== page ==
7. 7. Transition to higher levels of education <ul><li>General constrained transitions, primary-secondary (ca. 50%), secondary to public university (ca.7.5%) </li></ul><ul><li>more than 90% of children with disabilities not enrolled in any learning program(1999) </li></ul><ul><li>Immense gains in recent past </li></ul><ul><li>However, only 10% of those in primary could transit to secondary, and less than 1% into university </li></ul><ul><li>Example: THB – transition rate of 0.7%. Must be worse for schools for the deaf </li></ul><ul><li>Issues: </li></ul><ul><ul><li>Not attaining minimum entry marks, blamed to unsuitable curricula, teacher competence etc </li></ul></ul><ul><ul><li>Inability to afford fees for secondary and university </li></ul></ul><ul><ul><li>Low value attached to education in disability </li></ul></ul>
  8. 8. Youth with disability and transitions to job markets <ul><li>Economic independence acknowledged as a basic entitlement for persons with disabilities </li></ul><ul><li>NSPD (2008) – 22% of YWD worked for pay. - Survey did not reveal what sectors they worked in, and desegregation in terms of disability categories </li></ul><ul><li>Issues: </li></ul><ul><ul><li>Limitations in choice of trades </li></ul></ul><ul><ul><li>Non-preparation to employment by training preparations </li></ul></ul><ul><ul><li>Perceptions of PWD as unable to work </li></ul></ul><ul><li>PWDA - private employer who engages a person with disabilities with required skills or qualifications will be entitled to apply for a deduction from his taxable income equivalent to 25 per cent of the total amount paid as salary and wages to such an employee </li></ul><ul><li>… employer who improves or modifies physical facilities for the benefit of employees with disabilities will be entitled to an additional deduction from his net taxable income. </li></ul>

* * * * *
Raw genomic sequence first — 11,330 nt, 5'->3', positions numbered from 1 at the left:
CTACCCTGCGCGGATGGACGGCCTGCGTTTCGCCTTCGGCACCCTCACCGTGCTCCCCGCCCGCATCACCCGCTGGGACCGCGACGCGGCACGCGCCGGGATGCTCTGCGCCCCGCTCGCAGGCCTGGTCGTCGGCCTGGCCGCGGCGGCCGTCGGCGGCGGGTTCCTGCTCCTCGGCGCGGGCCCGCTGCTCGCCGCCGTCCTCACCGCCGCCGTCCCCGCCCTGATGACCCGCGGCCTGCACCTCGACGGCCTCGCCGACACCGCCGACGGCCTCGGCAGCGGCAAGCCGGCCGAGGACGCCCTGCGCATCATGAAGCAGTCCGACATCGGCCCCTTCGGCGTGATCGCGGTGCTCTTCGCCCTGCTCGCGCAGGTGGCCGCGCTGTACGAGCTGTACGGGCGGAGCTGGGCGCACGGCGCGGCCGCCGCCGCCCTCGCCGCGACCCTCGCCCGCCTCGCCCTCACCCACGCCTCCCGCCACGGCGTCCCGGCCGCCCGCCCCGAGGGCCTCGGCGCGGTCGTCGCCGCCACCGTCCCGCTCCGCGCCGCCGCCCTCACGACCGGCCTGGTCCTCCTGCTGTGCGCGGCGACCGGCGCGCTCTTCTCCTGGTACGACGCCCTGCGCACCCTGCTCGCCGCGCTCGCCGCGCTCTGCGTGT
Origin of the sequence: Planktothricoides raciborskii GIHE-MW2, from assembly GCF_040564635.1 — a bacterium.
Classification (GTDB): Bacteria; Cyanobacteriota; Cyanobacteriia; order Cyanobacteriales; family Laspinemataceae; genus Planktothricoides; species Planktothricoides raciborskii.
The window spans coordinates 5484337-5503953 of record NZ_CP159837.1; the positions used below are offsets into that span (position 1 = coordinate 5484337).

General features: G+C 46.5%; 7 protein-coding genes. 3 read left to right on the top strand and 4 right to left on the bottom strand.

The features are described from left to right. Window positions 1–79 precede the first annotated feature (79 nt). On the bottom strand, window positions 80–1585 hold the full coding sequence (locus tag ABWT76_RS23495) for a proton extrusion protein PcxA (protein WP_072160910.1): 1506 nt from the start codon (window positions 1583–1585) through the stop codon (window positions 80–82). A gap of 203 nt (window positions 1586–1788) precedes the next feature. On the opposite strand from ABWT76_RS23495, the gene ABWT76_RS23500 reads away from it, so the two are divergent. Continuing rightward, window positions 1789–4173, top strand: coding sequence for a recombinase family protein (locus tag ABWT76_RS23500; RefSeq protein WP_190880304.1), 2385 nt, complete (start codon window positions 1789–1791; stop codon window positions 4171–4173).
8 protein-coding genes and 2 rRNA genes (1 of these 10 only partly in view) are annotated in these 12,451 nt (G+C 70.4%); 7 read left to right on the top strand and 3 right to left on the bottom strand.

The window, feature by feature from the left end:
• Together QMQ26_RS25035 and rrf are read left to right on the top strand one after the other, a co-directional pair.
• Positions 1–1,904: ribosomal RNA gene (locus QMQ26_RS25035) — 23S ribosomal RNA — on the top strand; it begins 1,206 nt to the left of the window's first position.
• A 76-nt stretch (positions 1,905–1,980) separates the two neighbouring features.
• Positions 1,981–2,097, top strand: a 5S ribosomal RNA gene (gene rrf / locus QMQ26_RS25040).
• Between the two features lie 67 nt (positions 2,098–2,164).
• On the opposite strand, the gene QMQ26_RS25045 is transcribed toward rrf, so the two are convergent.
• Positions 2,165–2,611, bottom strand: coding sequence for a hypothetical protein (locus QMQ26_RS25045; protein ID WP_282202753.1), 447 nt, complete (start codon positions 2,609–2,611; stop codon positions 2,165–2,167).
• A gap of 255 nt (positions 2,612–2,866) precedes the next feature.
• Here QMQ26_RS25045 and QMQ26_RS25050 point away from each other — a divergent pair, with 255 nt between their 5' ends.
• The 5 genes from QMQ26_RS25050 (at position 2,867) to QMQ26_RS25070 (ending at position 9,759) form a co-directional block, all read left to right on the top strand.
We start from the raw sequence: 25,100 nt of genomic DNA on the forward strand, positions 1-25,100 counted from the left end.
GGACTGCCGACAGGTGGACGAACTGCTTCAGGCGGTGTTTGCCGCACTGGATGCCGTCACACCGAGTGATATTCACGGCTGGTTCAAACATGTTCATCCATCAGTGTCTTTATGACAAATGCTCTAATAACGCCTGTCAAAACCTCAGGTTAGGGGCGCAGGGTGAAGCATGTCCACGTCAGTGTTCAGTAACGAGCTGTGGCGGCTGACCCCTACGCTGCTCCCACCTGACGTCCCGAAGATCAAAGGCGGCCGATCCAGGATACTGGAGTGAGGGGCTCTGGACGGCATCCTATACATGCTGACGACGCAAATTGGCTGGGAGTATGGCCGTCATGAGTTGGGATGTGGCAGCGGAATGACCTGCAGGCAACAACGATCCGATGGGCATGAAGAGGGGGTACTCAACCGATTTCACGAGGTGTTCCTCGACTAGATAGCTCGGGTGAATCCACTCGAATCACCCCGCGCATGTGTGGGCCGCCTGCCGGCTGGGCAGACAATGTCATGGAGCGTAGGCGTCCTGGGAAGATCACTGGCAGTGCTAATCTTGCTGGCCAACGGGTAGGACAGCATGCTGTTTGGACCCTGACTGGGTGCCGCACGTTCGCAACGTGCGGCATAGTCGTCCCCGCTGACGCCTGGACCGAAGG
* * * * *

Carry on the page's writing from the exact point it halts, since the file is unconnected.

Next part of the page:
9. 9. Youth with disabilities and social transitions <ul><li>Right of YWD to enjoy adult responsibilities promised in many policies </li></ul><ul><li>Reality looks different: </li></ul><ul><li>“ Men may not consider marrying a lady who is blind as beneficial as they cannot do house hold work like washing clothes or cooking. The very few blind ladies who are married are married to fellow blind men, while most men who are blind are married to ladies who are not blind” </li></ul><ul><li>Through numerous stereotypes, YWD denied opportunity to social participation </li></ul>
  10. 10. Falling through the cracks? <ul><li>Despite growing numbers and striking needs, adolescents with disability have historically fallen through the cracks (Groce 2004) </li></ul><ul><li>policy crack - youth are an amorphous demographic category in policy </li></ul><ul><li>education system crack - certain hidden discrimination evident in the Kenyan education system </li></ul><ul><li>employability crack - evident that youth with disabilities lack the competitive edge to access job markets. </li></ul><ul><li>gender crack - general talk is held about youth and youth with disabilities, with little differentiation between girls and boys, women and men. Girls and women mostly on the losing end </li></ul>
  11. 11. Critical Considerations <ul><li>Policy focus – need for differentiation, policy talks generally about youth, while PWDA has no implementation schedule </li></ul><ul><li>Strengthening affirmative action – university entry, job markets (especially public sector) e.g. by awarding YWD C+ JAB entry, the 0.7% transition at Thika could have improved to 28% </li></ul><ul><li>Curricular adaptations – even the affirmative action may not benefit some categories, like the blind and the deaf. Need to adapt curricula and assessment </li></ul><ul><li>Focus on the especially neglected categories – LD, GT, EBD, CD, Autism </li></ul><ul><li>Knowledge economies – insisting on dissemination and publishing of findings, sharing forums etc. A lot of research is going on, yet no one knows what’s happening. </li></ul><ul><li>Question: </li></ul><ul><li>How can we promote academic dialogue in special education in Kenya? </li></ul><ul><li>How can the policy makers and practictioners benefit more from our findings? </li></ul>
  12. 12. Asante